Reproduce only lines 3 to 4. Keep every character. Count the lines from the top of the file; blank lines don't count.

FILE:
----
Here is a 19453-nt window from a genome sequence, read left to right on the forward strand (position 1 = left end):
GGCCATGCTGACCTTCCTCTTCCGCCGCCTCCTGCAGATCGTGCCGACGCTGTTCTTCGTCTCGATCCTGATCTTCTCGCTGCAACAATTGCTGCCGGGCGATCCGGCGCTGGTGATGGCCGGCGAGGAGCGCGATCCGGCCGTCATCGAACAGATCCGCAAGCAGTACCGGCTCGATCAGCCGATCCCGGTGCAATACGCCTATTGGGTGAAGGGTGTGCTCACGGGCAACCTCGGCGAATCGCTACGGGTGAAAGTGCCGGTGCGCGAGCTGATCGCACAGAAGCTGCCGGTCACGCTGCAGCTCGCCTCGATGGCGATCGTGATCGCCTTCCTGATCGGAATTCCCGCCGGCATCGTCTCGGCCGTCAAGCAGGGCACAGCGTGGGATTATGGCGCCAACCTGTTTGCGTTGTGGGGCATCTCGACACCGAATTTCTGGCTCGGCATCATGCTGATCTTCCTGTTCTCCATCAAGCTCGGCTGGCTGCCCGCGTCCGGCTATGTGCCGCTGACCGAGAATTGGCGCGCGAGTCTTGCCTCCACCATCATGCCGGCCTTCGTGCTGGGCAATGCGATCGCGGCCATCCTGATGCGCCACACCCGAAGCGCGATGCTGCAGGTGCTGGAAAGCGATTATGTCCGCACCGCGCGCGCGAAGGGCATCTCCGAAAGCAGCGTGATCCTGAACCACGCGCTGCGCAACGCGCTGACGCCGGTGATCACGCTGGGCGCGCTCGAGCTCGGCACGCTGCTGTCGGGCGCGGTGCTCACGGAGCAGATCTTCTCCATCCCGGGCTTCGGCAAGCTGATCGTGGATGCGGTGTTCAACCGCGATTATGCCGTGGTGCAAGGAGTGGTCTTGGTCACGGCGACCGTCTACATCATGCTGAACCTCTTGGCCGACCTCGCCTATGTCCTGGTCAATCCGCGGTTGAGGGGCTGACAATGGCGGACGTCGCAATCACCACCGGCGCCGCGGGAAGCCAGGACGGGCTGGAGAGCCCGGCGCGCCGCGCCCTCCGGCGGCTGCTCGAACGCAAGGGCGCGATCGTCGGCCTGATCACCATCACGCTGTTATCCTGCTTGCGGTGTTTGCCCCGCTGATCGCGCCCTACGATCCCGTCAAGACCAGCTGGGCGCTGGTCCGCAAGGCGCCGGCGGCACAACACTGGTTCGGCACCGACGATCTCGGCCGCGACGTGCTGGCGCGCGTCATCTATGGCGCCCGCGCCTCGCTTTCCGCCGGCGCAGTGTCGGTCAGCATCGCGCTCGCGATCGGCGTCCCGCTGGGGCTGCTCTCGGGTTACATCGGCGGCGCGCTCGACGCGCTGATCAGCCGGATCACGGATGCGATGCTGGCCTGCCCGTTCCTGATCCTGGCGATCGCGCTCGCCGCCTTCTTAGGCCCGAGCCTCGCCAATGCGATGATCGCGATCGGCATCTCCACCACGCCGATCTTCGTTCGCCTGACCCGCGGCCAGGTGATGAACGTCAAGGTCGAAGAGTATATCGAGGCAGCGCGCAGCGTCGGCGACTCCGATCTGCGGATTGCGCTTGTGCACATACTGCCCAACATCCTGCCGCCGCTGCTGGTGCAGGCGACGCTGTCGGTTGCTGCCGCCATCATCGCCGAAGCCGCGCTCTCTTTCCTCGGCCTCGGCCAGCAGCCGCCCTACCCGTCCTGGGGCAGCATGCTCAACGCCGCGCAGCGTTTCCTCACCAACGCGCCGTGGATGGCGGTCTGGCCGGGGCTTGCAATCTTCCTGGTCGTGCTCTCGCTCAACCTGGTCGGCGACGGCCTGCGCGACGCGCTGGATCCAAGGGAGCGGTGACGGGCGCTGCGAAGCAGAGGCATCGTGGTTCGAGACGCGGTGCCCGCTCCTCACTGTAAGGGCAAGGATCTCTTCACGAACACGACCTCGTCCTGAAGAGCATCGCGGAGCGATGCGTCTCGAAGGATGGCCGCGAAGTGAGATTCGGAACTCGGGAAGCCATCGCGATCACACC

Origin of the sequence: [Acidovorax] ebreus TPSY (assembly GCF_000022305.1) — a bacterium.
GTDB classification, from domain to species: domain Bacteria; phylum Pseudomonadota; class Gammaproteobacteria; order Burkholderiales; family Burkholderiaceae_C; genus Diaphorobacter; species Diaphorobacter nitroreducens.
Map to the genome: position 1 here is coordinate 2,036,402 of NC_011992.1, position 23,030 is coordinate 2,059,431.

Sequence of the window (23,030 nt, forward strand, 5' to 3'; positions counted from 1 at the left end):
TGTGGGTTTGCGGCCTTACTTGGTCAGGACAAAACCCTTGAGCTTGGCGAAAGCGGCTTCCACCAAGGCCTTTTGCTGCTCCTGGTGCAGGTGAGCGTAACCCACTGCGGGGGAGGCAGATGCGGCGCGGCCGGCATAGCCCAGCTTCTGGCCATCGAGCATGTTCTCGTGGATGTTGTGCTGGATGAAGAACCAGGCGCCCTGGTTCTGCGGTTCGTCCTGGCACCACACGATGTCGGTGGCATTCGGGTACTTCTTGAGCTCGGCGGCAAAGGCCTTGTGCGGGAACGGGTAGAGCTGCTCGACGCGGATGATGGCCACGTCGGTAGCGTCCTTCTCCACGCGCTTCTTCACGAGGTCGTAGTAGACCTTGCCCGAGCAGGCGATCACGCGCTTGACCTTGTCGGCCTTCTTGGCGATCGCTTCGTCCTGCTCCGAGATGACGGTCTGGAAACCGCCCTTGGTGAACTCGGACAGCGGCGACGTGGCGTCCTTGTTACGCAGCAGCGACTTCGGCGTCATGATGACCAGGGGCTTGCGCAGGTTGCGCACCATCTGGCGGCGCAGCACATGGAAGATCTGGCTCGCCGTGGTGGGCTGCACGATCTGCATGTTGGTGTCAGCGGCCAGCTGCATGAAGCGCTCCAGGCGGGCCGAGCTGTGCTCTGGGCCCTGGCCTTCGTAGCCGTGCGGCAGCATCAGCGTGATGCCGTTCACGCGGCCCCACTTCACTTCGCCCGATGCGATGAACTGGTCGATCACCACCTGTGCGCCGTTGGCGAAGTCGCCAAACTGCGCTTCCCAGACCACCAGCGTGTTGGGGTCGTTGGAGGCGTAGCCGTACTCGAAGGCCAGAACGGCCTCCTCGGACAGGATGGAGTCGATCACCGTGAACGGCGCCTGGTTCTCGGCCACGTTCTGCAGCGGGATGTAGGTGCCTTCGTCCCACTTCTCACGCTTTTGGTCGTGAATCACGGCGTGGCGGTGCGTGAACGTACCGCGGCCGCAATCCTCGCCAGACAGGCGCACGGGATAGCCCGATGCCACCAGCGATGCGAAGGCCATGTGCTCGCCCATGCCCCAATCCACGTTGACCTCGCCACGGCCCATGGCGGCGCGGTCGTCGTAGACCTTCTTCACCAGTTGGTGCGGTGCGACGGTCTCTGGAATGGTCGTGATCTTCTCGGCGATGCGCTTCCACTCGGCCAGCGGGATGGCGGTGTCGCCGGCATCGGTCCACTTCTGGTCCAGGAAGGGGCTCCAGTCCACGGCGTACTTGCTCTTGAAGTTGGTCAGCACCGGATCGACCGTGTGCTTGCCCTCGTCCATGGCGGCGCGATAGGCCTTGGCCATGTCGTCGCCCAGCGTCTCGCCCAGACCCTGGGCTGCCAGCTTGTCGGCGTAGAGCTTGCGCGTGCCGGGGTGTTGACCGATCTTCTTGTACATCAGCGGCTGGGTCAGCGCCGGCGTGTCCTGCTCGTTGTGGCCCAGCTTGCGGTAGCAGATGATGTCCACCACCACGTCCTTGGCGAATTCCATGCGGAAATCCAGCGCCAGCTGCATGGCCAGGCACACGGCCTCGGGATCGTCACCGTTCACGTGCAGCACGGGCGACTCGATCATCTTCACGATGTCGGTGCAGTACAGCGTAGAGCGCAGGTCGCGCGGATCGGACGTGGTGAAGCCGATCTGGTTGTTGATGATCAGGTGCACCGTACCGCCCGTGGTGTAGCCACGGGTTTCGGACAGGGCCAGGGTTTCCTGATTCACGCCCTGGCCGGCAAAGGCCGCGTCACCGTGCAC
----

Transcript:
Origin of the sequence: [Acidovorax] ebreus TPSY (assembly GCF_000022305.1) — a bacterium.
GTDB classification, from domain to species: domain Bacteria; phylum Pseudomonadota; class Gammaproteobacteria; order Burkholderiales; family Burkholderiaceae_C; genus Diaphorobacter; species Diaphorobacter nitroreducens.